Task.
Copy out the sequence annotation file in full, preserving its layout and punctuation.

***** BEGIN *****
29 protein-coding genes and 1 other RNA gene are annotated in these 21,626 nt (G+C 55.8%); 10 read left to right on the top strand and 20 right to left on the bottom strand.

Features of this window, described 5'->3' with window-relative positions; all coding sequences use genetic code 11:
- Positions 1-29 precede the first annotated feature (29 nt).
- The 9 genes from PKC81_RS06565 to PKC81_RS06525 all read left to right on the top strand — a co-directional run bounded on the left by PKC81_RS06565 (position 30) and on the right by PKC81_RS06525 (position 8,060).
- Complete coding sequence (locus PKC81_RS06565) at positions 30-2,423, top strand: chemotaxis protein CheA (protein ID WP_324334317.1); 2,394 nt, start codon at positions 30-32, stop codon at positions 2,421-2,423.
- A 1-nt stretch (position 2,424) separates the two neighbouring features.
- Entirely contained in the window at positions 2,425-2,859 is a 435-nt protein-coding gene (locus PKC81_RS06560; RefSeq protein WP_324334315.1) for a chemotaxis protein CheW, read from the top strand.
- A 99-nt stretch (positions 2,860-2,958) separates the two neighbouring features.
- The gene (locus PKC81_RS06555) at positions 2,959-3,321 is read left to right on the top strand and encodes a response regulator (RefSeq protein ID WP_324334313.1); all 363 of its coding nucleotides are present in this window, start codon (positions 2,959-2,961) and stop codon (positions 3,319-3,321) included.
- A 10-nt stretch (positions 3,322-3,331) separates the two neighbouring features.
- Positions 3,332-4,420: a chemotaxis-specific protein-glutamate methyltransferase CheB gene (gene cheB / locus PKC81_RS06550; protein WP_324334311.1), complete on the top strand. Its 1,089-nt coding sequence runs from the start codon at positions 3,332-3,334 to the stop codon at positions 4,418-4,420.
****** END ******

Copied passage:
29 protein-coding genes and 1 other RNA gene are annotated in these 21,626 nt (G+C 55.8%); 10 read left to right on the top strand and 20 right to left on the bottom strand.

Features of this window, described 5'->3' with window-relative positions; all coding sequences use genetic code 11:
- Positions 1-29 precede the first annotated feature (29 nt).
- The 9 genes from PKC81_RS06565 to PKC81_RS06525 all read left to right on the top strand — a co-directional run bounded on the left by PKC81_RS06565 (position 30) and on the right by PKC81_RS06525 (position 8,060).
- Complete coding sequence (locus PKC81_RS06565) at positions 30-2,423, top strand: chemotaxis protein CheA (protein ID WP_324334317.1); 2,394 nt, start codon at positions 30-32, stop codon at positions 2,421-2,423.
- A 1-nt stretch (position 2,424) separates the two neighbouring features.
- Entirely contained in the window at positions 2,425-2,859 is a 435-nt protein-coding gene (locus PKC81_RS06560; RefSeq protein WP_324334315.1) for a chemotaxis protein CheW, read from the top strand.
- A 99-nt stretch (positions 2,860-2,958) separates the two neighbouring features.
- The gene (locus PKC81_RS06555) at positions 2,959-3,321 is read left to right on the top strand and encodes a response regulator (RefSeq protein ID WP_324334313.1); all 363 of its coding nucleotides are present in this window, start codon (positions 2,959-2,961) and stop codon (positions 3,319-3,321) included.
- A 10-nt stretch (positions 3,322-3,331) separates the two neighbouring features.
- Positions 3,332-4,420: a chemotaxis-specific protein-glutamate methyltransferase CheB gene (gene cheB / locus PKC81_RS06550; protein WP_324334311.1), complete on the top strand. Its 1,089-nt coding sequence runs from the start codon at positions 3,332-3,334 to the stop codon at positions 4,418-4,420.